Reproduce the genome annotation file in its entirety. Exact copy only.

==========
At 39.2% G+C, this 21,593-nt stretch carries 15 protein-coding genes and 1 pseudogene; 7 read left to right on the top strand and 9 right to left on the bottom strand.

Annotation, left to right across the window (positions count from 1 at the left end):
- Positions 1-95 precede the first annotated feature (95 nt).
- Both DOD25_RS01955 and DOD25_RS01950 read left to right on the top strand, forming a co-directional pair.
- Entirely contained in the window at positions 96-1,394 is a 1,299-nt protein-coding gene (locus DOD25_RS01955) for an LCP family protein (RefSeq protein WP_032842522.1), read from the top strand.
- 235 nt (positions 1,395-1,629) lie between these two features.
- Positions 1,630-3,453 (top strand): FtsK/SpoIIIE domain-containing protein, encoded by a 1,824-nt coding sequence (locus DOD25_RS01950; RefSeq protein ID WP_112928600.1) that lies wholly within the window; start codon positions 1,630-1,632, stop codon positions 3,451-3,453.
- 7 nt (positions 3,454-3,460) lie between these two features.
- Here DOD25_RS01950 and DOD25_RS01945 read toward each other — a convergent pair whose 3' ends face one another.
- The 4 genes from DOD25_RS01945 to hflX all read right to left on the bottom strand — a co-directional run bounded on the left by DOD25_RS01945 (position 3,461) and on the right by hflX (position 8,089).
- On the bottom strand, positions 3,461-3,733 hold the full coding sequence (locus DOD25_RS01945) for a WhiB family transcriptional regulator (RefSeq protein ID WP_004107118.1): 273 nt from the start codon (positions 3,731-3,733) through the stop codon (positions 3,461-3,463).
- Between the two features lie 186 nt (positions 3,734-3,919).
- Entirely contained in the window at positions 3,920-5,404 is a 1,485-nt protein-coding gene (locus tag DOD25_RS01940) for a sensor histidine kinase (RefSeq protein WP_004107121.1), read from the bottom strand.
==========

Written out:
At 39.2% G+C, this 21,593-nt stretch carries 15 protein-coding genes and 1 pseudogene; 7 read left to right on the top strand and 9 right to left on the bottom strand.

Annotation, left to right across the window (positions count from 1 at the left end):
- Positions 1-95 precede the first annotated feature (95 nt).
- Both DOD25_RS01955 and DOD25_RS01950 read left to right on the top strand, forming a co-directional pair.
- Entirely contained in the window at positions 96-1,394 is a 1,299-nt protein-coding gene (locus DOD25_RS01955) for an LCP family protein (RefSeq protein WP_032842522.1), read from the top strand.
- 235 nt (positions 1,395-1,629) lie between these two features.
- Positions 1,630-3,453 (top strand): FtsK/SpoIIIE domain-containing protein, encoded by a 1,824-nt coding sequence (locus DOD25_RS01950; RefSeq protein ID WP_112928600.1) that lies wholly within the window; start codon positions 1,630-1,632, stop codon positions 3,451-3,453.
- 7 nt (positions 3,454-3,460) lie between these two features.
- Here DOD25_RS01950 and DOD25_RS01945 read toward each other — a convergent pair whose 3' ends face one another.
- The 4 genes from DOD25_RS01945 to hflX all read right to left on the bottom strand — a co-directional run bounded on the left by DOD25_RS01945 (position 3,461) and on the right by hflX (position 8,089).
- On the bottom strand, positions 3,461-3,733 hold the full coding sequence (locus DOD25_RS01945) for a WhiB family transcriptional regulator (RefSeq protein ID WP_004107118.1): 273 nt from the start codon (positions 3,731-3,733) through the stop codon (positions 3,461-3,463).
- Between the two features lie 186 nt (positions 3,734-3,919).
- Entirely contained in the window at positions 3,920-5,404 is a 1,485-nt protein-coding gene (locus tag DOD25_RS01940) for a sensor histidine kinase (RefSeq protein WP_004107121.1), read from the bottom strand.